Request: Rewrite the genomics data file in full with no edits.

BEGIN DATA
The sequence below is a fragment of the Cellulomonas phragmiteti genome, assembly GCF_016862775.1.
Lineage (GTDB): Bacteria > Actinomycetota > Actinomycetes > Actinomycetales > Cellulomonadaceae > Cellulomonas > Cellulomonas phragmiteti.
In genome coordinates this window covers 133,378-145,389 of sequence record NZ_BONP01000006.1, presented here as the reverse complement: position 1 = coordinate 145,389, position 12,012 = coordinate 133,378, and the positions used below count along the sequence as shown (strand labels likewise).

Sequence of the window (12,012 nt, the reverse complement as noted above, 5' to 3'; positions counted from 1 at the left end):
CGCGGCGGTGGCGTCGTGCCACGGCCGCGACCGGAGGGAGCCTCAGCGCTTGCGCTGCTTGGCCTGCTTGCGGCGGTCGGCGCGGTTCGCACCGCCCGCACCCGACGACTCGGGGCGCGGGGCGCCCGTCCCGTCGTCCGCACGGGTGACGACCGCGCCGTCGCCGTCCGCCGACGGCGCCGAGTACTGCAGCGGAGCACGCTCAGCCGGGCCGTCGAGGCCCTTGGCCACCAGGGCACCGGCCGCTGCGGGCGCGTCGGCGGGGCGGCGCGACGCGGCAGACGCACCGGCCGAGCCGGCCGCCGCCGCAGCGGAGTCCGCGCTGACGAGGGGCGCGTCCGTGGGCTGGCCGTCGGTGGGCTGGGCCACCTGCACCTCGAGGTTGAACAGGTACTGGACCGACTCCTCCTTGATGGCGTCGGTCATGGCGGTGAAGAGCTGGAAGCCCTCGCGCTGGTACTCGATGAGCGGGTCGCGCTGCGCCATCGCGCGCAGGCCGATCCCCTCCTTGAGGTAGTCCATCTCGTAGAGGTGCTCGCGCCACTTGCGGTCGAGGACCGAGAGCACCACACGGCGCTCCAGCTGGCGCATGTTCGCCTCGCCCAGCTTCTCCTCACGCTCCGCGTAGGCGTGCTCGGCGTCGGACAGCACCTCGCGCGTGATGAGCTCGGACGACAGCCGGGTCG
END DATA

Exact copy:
The sequence below is a fragment of the Cellulomonas phragmiteti genome, assembly GCF_016862775.1.
Lineage (GTDB): Bacteria > Actinomycetota > Actinomycetes > Actinomycetales > Cellulomonadaceae > Cellulomonas > Cellulomonas phragmiteti.
In genome coordinates this window covers 133,378-145,389 of sequence record NZ_BONP01000006.1, presented here as the reverse complement: position 1 = coordinate 145,389, position 12,012 = coordinate 133,378, and the positions used below count along the sequence as shown (strand labels likewise).

Sequence of the window (12,012 nt, the reverse complement as noted above, 5' to 3'; positions counted from 1 at the left end):
CGCGGCGGTGGCGTCGTGCCACGGCCGCGACCGGAGGGAGCCTCAGCGCTTGCGCTGCTTGGCCTGCTTGCGGCGGTCGGCGCGGTTCGCACCGCCCGCACCCGACGACTCGGGGCGCGGGGCGCCCGTCCCGTCGTCCGCACGGGTGACGACCGCGCCGTCGCCGTCCGCCGACGGCGCCGAGTACTGCAGCGGAGCACGCTCAGCCGGGCCGTCGAGGCCCTTGGCCACCAGGGCACCGGCCGCTGCGGGCGCGTCGGCGGGGCGGCGCGACGCGGCAGACGCACCGGCCGAGCCGGCCGCCGCCGCAGCGGAGTCCGCGCTGACGAGGGGCGCGTCCGTGGGCTGGCCGTCGGTGGGCTGGGCCACCTGCACCTCGAGGTTGAACAGGTACTGGACCGACTCCTCCTTGATGGCGTCGGTCATGGCGGTGAAGAGCTGGAAGCCCTCGCGCTGGTACTCGATGAGCGGGTCGCGCTGCGCCATCGCGCGCAGGCCGATCCCCTCCTTGAGGTAGTCCATCTCGTAGAGGTGCTCGCGCCACTTGCGGTCGAGGACCGAGAGCACCACACGGCGCTCCAGCTGGCGCATGTTCGCCTCGCCCAGCTTCTCCTCACGCTCCGCGTAGGCGTGCTCGGCGTCGGACAGCACCTCGCGCGTGATGAGCTCGGACGACAGCCGGGTCG